Hydrangea Not Flowering, Why?

Trees and Shrubs
Hydrangea Flowering

It is often said that Hydrangea plants have some of the most beautiful flowers. A Hydrangea blooming is an attractive sight in any garden. The plant is often used both indoors and outdoors for its gorgeous flowers. It is also a common part of bouquets and arrangements, so it is not surprising that gardeners wish to have this plant in their home.

Since Hydrangea flowers are so gorgeous, they are often the main reason why people choose to grow this plant in the first place. Because of this, it can be disappointing when you have Hydrangea not flowering. A Hydrangea plant without blooms is just not the same.

Hydrangea Not Flowering: What is the Issue?

Many gardeners are disheartened when they see their Hydrangea not flowering. What might be the reason? It is important to understand that this situation can be very frustrating, but it is not a rare occurrence. Many gardeners have the same issue and cannot get their Hydrangea plants to bloom.

The good news is that Hydrangea not flowering is not a sign of a disease or a serious problem with the plant. In fact, most of the time, the lack of flowers is due to something relatively minor. The best thing is that most of these issues come with simple, easy solutions. While not all cases of Hydrangea not flowering are easy to solve, the most common reasons for lack of blooms are easy to identify and solve.

Common Reasons for Hydrangea Not Flowering

Here are the most common reasons for Hydrangea not flowering, and what you can do to fix this issue.

Hardiness Zone

The first thing to check if you see your Hydrangea not flowering is the hardiness zone of your area. This is particularly important if you wish to grow Hydrangea plants outdoors. Keep in mind that plants can thrive only in specific zones, and you need to make sure that your zone is suitable for the Hydrangea species that you have.

Don't be fooled by your Hydrangea otherwise growing normally, or appearing to do so. Producing flowers puts a lot of strain on the plant, and it requires a lot of energy. Therefore, it has to be thriving in order to bloom, and it can't do that if it's not planted in the adequate climatic region. This is why the first step is to make sure that you have the correct Hydrangea variety for your region.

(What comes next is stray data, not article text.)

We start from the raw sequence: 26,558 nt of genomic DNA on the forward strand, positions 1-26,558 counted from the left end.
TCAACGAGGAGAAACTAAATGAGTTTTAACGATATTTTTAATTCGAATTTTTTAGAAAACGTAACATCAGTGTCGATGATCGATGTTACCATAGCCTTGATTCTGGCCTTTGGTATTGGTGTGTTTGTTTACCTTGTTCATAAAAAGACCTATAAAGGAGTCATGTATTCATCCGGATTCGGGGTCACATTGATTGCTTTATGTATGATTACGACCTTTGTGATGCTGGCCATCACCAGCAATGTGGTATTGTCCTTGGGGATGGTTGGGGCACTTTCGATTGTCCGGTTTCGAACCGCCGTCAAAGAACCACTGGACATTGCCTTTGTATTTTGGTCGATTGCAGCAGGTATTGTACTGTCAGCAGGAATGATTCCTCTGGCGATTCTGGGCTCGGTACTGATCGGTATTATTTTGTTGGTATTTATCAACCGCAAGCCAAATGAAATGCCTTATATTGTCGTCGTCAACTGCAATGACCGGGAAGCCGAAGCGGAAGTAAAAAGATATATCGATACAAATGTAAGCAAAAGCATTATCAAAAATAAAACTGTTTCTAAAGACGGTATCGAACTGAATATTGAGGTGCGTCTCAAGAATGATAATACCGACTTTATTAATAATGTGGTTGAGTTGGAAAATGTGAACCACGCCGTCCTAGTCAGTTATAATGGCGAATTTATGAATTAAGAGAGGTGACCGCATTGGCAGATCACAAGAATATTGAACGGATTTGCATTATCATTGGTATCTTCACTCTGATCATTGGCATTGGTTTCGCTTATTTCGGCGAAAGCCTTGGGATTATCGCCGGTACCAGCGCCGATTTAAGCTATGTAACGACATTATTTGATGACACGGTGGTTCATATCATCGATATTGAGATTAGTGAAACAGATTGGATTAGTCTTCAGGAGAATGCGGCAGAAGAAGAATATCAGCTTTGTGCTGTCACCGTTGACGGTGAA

Species of Hydrangea

There are many different species of Hydrangea that you can grow in your home and garden. Many times, the reason your Hydrangea not flowering is simply due to the species you planted. Even if it is in the right hardiness zone, there might be some other requirements that you are not taking into account. This is why it's important to know and understand the specific Hydrangea species that you have. You also need to understand how it produces flowers and what you can do to make it bloom.

Keep in mind that in general, Hydrangea varieties are divided into one that grow flowers off old wood and those that grow flowers off new wood. It is important to understand what is the variety you have if you notice your Hydrangea not blooming.

In general, varieties that flower off of new wood will not present a problem: they tend to bloom without many issues. Keep in mind that some of the most common varieties come from the big-leaf family, Hydrangea macrophylla, which are known for producing gorgeous pink or blue flowers. There are many different cultivars created from this family, and some tend to die back to the base of the plant during the winter.

In this case, if the already existing (old wood) dies back to the ground, your Hydrangea will not bloom in the following spring. This happens because it will be too busy growing new wood. And since these varieties don't bloom from the new wood, you will not see any flowers. The blooms on these varieties can only appear on the old stalks.

To prevent this from happening, you need to protect your Hydrangea during the winter. Make sure to shield it from winter and frost, including freezing temperatures. All of this can help the plant keep the old wood and it will be able to bloom in the following spring.

Too Much Pruning

Another common reason for Hydrangea not flowering can be too much pruning. Again, this mainly happens with the varieties that grow flowers from the old wood. If you prune your plant too much in the early summer and late winter will not produce flowers in the following spring.

This is because such plants tend to die back more, and they will not have enough of the old wood left to produce the flowers. With these plants, chances are that you would have to wait for a whole year to see flowers.

To avoid this problem, always make sure to prune your Hydrangea only in the early spring. This time period will allow you to see the dead wood so you will not cut too much of the healthy plant, and you will not depriving it from its old wood.

Inadequate Soil

In some cases, your soil can be the culprit for Hydrangea not flowering. If the soil has too much nitrogen in it, Hydrangea might have too much lush green growth but no flowers. Keep in mind that Hydrangea plants, like many other flowering plants, need phosphorus to bloom and flower.

To remedy this issue, first get your soil tested to make sure it is indeed a problem. If the soil has too nitrogen, you can add some bone meal to increase the phosphorus content of your soil. Also, make sure to pay attention to the phosphorus and nitrogen content of any fertilizer you wish to introduce to your Hydrangeas.

Photo credit: liz west

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